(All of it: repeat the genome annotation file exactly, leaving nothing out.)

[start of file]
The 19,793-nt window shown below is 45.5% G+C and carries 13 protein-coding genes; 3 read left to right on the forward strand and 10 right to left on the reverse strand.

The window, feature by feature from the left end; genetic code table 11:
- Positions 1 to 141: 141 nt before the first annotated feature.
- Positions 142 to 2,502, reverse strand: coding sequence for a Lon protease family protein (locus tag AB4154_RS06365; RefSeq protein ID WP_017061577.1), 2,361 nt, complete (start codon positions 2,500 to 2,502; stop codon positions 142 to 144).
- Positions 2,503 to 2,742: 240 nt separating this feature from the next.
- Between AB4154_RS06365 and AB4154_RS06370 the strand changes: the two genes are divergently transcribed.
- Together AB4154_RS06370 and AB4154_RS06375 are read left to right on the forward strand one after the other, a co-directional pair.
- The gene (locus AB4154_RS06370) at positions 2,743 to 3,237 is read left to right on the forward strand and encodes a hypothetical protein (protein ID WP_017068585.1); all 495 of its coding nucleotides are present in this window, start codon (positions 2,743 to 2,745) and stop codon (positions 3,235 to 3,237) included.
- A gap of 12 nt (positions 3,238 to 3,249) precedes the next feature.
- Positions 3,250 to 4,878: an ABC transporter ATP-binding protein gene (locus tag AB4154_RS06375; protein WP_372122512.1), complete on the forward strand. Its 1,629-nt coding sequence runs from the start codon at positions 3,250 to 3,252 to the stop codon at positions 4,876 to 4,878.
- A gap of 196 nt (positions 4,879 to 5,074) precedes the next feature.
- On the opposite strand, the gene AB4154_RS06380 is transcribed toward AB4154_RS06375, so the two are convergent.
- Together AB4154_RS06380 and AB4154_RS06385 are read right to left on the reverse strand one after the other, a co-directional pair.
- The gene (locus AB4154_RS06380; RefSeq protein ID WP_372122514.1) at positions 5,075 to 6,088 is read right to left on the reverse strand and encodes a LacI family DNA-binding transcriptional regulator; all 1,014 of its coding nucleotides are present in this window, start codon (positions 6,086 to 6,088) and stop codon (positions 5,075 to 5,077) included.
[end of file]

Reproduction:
The 19,793-nt window shown below is 45.5% G+C and carries 13 protein-coding genes; 3 read left to right on the forward strand and 10 right to left on the reverse strand.

The window, feature by feature from the left end; genetic code table 11:
- Positions 1 to 141: 141 nt before the first annotated feature.
- Positions 142 to 2,502, reverse strand: coding sequence for a Lon protease family protein (locus tag AB4154_RS06365; RefSeq protein ID WP_017061577.1), 2,361 nt, complete (start codon positions 2,500 to 2,502; stop codon positions 142 to 144).
- Positions 2,503 to 2,742: 240 nt separating this feature from the next.
- Between AB4154_RS06365 and AB4154_RS06370 the strand changes: the two genes are divergently transcribed.
- Together AB4154_RS06370 and AB4154_RS06375 are read left to right on the forward strand one after the other, a co-directional pair.
- The gene (locus AB4154_RS06370) at positions 2,743 to 3,237 is read left to right on the forward strand and encodes a hypothetical protein (protein ID WP_017068585.1); all 495 of its coding nucleotides are present in this window, start codon (positions 2,743 to 2,745) and stop codon (positions 3,235 to 3,237) included.
- A gap of 12 nt (positions 3,238 to 3,249) precedes the next feature.
- Positions 3,250 to 4,878: an ABC transporter ATP-binding protein gene (locus tag AB4154_RS06375; protein WP_372122512.1), complete on the forward strand. Its 1,629-nt coding sequence runs from the start codon at positions 3,250 to 3,252 to the stop codon at positions 4,876 to 4,878.
- A gap of 196 nt (positions 4,879 to 5,074) precedes the next feature.
- On the opposite strand, the gene AB4154_RS06380 is transcribed toward AB4154_RS06375, so the two are convergent.
- Together AB4154_RS06380 and AB4154_RS06385 are read right to left on the reverse strand one after the other, a co-directional pair.
- The gene (locus AB4154_RS06380; RefSeq protein ID WP_372122514.1) at positions 5,075 to 6,088 is read right to left on the reverse strand and encodes a LacI family DNA-binding transcriptional regulator; all 1,014 of its coding nucleotides are present in this window, start codon (positions 6,086 to 6,088) and stop codon (positions 5,075 to 5,077) included.